President Xi Jinping's second diplomatic strategy direction is unique because it contradicts the first guideline. China will continue to cooperate economically with Russia, which has decisively deviated from the US-led order. While China does not challenge the US-led order on its own, it has indirectly contributed to undermining it by supporting Russia. In the same vein, China continues its role as a background sponsor for North Korea, which is directly challenging the US-led order.

China has serious complaints about North Korea's blatant disregard for China's opposition to some of its moves, such as its nuclear weapons development program. However, since North Korea is playing a role in disrupting the US-led order, and it is in China's interest, China also supports North Korea.

Xi's third strategy direction is maintaining strategic competition with the United States for the time being. In the short term, China would refrain from provocative actions that include the meaning of a hegemonic war with the United States. Still, it will reject US hegemony and interference in the long run after raising its national power to a target level.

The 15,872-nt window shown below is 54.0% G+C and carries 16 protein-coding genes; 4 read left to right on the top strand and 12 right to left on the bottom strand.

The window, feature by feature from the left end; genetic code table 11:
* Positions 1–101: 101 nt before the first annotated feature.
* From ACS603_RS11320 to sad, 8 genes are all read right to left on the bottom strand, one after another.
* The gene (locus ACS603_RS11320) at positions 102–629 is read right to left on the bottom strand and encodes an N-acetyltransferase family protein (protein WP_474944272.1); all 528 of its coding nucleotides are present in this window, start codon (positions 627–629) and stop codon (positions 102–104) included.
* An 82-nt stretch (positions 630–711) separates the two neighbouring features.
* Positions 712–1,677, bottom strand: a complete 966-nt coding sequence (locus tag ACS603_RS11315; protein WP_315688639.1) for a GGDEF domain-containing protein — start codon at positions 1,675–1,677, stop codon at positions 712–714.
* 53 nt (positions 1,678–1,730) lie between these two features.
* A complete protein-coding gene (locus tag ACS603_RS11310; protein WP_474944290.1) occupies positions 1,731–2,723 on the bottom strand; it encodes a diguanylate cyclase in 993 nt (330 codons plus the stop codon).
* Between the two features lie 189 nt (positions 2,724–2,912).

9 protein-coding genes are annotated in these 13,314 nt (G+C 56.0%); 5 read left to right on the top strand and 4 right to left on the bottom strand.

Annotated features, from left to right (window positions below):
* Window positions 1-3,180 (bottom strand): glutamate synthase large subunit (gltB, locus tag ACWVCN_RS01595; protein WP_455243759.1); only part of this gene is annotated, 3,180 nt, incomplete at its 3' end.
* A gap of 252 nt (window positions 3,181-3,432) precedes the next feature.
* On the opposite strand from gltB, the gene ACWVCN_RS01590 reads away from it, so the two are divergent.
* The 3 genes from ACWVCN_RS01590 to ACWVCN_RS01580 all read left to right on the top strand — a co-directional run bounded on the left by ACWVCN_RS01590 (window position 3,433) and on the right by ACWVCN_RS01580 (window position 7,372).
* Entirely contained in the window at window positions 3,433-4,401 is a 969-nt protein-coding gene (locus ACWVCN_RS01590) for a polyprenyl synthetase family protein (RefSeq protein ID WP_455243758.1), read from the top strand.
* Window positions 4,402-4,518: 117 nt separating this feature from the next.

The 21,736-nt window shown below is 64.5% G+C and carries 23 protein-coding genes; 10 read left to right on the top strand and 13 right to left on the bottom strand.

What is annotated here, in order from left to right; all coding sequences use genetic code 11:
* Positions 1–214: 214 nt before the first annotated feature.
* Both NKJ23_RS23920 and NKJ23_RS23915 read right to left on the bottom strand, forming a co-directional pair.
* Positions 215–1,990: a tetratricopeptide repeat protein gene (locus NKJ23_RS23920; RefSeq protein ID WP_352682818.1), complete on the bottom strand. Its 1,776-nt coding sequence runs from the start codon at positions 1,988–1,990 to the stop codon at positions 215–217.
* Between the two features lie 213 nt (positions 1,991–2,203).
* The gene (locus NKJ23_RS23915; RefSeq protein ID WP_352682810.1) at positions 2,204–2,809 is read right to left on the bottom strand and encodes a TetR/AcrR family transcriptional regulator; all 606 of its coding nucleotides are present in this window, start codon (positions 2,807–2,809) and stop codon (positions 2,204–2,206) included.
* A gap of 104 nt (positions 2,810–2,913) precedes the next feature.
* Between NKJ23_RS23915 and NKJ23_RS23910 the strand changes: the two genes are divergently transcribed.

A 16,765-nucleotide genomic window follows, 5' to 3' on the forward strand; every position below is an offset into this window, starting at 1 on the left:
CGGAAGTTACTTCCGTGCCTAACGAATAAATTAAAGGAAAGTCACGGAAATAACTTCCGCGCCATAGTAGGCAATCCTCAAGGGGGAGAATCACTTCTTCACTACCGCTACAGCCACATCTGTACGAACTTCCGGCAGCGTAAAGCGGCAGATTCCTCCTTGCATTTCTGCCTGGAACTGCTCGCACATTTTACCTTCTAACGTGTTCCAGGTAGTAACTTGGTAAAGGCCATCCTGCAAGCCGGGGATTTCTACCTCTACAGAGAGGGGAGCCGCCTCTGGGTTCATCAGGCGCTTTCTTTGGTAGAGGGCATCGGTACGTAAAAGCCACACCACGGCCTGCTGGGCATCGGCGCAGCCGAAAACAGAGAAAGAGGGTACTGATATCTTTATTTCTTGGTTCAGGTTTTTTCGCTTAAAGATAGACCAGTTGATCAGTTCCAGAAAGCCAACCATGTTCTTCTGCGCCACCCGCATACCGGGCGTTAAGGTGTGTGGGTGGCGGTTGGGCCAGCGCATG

Xi will probably stay in defensive mode until time and conditions are advantageous, such as a politically meaningful period or the level of national power buildup. For instance, China would try to secure military strength to occupy Taiwan by 2027, achieve a nominal per capita income of $20,000 by 2035, and secure military posture to win an all-out war with the United States by 2049. In that case, China will go beyond strategic competition with the US after 2027 or 2035 and may show a form of hegemonic competition by 2049.

The scenario in which China will ultimately challenge the US for hegemony is very inconvenient. However, just because he made a scenario, there is no guarantee that it will be accomplished 100 percent as Xi wants. It is important to remember that China has not developed as much as Xi has wanted over the past 12 years because it has used its national strategy in a different direction from the development flow of the world community. China's remarkable growth for more than 30 years since the respected leader Deng Xiaoping took power was due to its active participation in the development trend of the international community.

The good news is that President Xi would rather avoid the scenario of directly challenging the US within 2027 or 2035. The US and Western countries will have ample opportunity to persuade and entice China to become a partner country that respects democratic order and liberal norms. If China rejects the order and norms the West demands within that period, the Western camp may engage in deft sabotage to disrupt its economic development. Of course, the best scenario is to upgrade the world order and norms in a way that partially reflects China's demands and to actively incorporate China into the new order.

Wang Son-taek

Wang Son-taek is an adjunct professor at Sogang University. He is a former diplomatic correspondent at YTN and a former research associate at Yeosijae. The views expressed here are the writer’s own. -- Ed.